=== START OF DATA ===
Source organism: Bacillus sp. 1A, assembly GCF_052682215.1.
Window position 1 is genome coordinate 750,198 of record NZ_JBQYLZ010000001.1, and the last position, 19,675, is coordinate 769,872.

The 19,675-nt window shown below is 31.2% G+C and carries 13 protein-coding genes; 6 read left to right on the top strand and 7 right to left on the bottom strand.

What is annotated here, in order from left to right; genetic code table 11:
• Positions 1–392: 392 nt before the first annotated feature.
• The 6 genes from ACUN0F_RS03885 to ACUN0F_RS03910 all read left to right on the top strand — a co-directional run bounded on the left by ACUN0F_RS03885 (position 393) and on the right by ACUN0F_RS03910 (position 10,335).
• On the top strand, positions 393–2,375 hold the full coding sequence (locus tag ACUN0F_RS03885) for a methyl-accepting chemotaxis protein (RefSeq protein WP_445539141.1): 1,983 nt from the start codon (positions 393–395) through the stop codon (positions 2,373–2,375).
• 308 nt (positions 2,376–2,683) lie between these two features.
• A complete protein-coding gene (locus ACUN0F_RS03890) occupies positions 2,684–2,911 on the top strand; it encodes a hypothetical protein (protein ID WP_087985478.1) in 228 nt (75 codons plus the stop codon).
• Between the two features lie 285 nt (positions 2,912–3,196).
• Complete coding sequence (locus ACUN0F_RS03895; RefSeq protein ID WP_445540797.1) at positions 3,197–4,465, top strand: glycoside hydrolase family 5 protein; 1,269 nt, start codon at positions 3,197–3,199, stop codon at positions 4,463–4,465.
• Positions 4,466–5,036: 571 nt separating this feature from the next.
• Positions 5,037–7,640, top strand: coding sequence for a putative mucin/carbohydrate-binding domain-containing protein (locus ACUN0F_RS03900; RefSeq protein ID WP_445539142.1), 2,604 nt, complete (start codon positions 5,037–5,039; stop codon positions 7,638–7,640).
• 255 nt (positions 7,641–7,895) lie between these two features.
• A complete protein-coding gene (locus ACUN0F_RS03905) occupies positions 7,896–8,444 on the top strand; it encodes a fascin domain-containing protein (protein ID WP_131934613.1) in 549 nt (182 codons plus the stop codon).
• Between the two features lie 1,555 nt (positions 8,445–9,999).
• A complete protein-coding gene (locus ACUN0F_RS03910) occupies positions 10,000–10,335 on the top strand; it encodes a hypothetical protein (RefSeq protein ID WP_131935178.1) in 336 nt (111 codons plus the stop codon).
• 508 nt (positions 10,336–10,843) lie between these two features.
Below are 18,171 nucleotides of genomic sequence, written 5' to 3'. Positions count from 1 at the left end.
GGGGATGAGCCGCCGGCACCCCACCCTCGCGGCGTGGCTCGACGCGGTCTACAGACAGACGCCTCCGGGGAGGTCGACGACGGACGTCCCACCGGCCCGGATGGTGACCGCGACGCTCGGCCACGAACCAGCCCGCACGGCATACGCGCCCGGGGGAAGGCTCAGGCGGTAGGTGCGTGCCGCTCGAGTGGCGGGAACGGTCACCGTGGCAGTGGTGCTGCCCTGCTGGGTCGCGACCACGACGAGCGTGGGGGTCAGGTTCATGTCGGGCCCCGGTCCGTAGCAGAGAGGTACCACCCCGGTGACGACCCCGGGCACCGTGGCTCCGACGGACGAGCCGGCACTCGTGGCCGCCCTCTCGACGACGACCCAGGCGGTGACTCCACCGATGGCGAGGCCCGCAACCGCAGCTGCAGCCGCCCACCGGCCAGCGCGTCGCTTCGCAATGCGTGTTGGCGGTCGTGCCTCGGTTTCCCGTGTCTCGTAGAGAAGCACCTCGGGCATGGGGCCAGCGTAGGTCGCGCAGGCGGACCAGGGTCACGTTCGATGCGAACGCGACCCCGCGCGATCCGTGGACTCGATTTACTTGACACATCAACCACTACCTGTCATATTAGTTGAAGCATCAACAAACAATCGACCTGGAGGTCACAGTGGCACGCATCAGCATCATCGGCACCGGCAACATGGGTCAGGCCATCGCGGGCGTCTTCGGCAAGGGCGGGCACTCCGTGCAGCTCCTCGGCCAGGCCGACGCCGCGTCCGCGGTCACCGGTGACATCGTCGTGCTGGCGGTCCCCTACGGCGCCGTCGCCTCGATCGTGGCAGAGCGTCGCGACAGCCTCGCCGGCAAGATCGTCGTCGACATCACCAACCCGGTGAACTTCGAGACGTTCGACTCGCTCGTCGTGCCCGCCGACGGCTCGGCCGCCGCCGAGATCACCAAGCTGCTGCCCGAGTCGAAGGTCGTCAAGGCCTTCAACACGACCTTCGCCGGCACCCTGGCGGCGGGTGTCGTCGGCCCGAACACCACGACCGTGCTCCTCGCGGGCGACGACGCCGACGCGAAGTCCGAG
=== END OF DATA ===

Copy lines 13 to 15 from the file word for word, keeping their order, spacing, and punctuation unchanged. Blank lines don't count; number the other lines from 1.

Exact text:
• Positions 5,037–7,640, top strand: coding sequence for a putative mucin/carbohydrate-binding domain-containing protein (locus ACUN0F_RS03900; RefSeq protein ID WP_445539142.1), 2,604 nt, complete (start codon positions 5,037–5,039; stop codon positions 7,638–7,640).
• 255 nt (positions 7,641–7,895) lie between these two features.
• A complete protein-coding gene (locus ACUN0F_RS03905) occupies positions 7,896–8,444 on the top strand; it encodes a fascin domain-containing protein (protein ID WP_131934613.1) in 549 nt (182 codons plus the stop codon).